On the heels of an arrest involving a 10-year-old for “making a written threat about a mass shooting (How does a kid that age even get such a notion?), Morgan quoted Sheriff Marceno, who observed, “Bad people will always have guns so the more good people you arm … the only thing you can do with lethal force and stopping it is creating lethal force or deadly force against it.”

Bet that went over well with Morgan’s Australian listening audience back in June 2022. During Marceno’s on-air interview with Morgan, the sheriff stated, “Guns are not the issue. The issue is, people ignore ‘red flags.’”

Looking back to November 2017, the Washington Post made a to-do about Polk County Sheriff Grady Judd, a fellow not unfamiliar with media reaction to his remarks. In this case, the WaPo was discussing a Facebook video in which Judd was talking about mass shooter in Texas.

“Someone’s got to be there with a gun to stop them,” the sheriff said of mass killers.

In the video, Sheriff Judd noted how the Texas gunman stopped when a man identified as Stephen Willeford grabbed his own semi-auto rifle and fired at Devin P. Kelley outside of a church in Sutherland Springs, Texas. Kelley fled the scene, having been hit twice, with Willeford and another man, Johnnie Langendorff, in hot pursuit.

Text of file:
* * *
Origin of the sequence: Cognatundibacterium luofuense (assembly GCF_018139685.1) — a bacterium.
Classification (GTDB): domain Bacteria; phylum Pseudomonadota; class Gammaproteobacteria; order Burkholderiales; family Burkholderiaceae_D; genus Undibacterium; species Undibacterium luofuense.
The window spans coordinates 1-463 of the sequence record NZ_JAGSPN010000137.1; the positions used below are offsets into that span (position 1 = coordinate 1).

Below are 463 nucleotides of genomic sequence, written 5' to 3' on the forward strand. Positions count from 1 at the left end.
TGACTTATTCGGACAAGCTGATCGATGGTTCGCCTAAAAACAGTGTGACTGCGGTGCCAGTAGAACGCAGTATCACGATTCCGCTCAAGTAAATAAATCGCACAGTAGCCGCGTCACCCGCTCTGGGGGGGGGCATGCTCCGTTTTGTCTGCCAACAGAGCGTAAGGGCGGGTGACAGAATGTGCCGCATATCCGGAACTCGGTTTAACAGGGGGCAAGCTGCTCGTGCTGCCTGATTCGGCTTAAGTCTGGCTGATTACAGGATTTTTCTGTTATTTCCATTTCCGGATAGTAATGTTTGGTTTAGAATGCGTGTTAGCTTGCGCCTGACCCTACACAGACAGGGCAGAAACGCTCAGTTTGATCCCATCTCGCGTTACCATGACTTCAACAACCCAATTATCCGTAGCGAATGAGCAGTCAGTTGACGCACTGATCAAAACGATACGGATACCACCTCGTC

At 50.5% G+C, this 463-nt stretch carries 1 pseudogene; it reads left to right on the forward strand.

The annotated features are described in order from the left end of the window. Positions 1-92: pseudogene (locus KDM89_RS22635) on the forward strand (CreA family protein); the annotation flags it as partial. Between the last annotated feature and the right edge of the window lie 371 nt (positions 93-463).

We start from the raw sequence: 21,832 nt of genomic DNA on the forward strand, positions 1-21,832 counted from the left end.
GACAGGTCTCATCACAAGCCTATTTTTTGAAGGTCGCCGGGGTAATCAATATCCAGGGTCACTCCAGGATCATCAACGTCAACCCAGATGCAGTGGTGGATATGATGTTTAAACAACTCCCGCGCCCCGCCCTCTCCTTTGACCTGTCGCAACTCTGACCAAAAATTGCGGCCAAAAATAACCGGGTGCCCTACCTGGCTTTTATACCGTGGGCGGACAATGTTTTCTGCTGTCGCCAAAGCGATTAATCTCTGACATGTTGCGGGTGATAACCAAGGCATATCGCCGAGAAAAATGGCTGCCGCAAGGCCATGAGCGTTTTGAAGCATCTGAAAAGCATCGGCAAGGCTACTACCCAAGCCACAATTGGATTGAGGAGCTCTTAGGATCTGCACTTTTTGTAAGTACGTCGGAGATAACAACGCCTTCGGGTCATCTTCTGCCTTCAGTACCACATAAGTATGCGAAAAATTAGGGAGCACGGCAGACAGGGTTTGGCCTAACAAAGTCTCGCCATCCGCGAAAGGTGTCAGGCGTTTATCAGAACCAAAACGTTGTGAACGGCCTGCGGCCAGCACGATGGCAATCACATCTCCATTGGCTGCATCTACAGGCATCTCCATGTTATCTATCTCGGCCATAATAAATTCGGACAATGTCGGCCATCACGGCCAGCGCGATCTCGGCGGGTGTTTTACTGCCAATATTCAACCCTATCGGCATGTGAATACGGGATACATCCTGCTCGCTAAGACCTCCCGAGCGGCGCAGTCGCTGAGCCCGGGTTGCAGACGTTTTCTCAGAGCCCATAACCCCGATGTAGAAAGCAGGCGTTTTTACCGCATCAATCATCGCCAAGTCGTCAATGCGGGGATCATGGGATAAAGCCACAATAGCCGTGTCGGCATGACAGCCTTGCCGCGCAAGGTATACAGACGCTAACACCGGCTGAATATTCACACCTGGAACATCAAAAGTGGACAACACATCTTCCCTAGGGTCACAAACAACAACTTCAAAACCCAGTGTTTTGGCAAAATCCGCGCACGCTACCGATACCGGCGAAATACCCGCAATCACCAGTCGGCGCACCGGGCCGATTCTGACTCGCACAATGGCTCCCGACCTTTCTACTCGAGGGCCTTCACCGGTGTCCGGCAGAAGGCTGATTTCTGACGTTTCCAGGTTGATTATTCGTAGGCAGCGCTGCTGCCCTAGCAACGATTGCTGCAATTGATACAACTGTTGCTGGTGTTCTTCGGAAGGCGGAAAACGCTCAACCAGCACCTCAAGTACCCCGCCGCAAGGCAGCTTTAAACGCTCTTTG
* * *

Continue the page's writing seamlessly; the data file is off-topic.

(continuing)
Kelley ultimately took his own life.

Judd also commented about how easy it is for a murderer to commit mayhem “when there’s no one there shooting back.” The scenario changes rapidly when somebody starts shooting back.

There are lots of county sheriffs who know the good guys from
the bad guys. Cascade County, Montana Sheriff Jesse Waters
is a good example.

Or try Cascade County, Montana Sheriff Jesse Slaughter, who told a gathering of gun owners in Missoula last year, “The Second Amendment is not about sport and hunting, it’s about protecting our rights.”

Maybe it’s something in the water they drink. Perhaps it’s the coffee. Most likely, though, it’s some years of experience dealing with bad people who have victimized good people. After a while, you can tell the difference.

Social Media

I’ve discovered Insider readers are sometimes keen followers on social media, where one gets some interesting reactions.

Insider’s recent discussion of single-action holster hammer thongs brought some nice remarks. David Benjamin West wrote, “That is really slick how you run that thong. I like that a lot. Thank you for posting this.”

But pal Rob Leahy, proprietor at Simply Rugged Holsters, brought laughs when he observed, “Dave Workman, first time ever I was disappointed in one of your articles… ‘The Thong Thing’ had absolutely NOTHING to do with ladies skimpy bathing suits…”

Reacting to the more recent column headlined “Lion Tamers,” reader Ron Fouty commented, “Great article, as usual Dave. I’ve seen and heard them big kitties whilst wandering the woods. They are usually (emphasis on the ‘usually’) wary and hightail it around people. There are folks who like to run trails. They ought to realize they are acting like prey, and they need to be prepared for an attack.”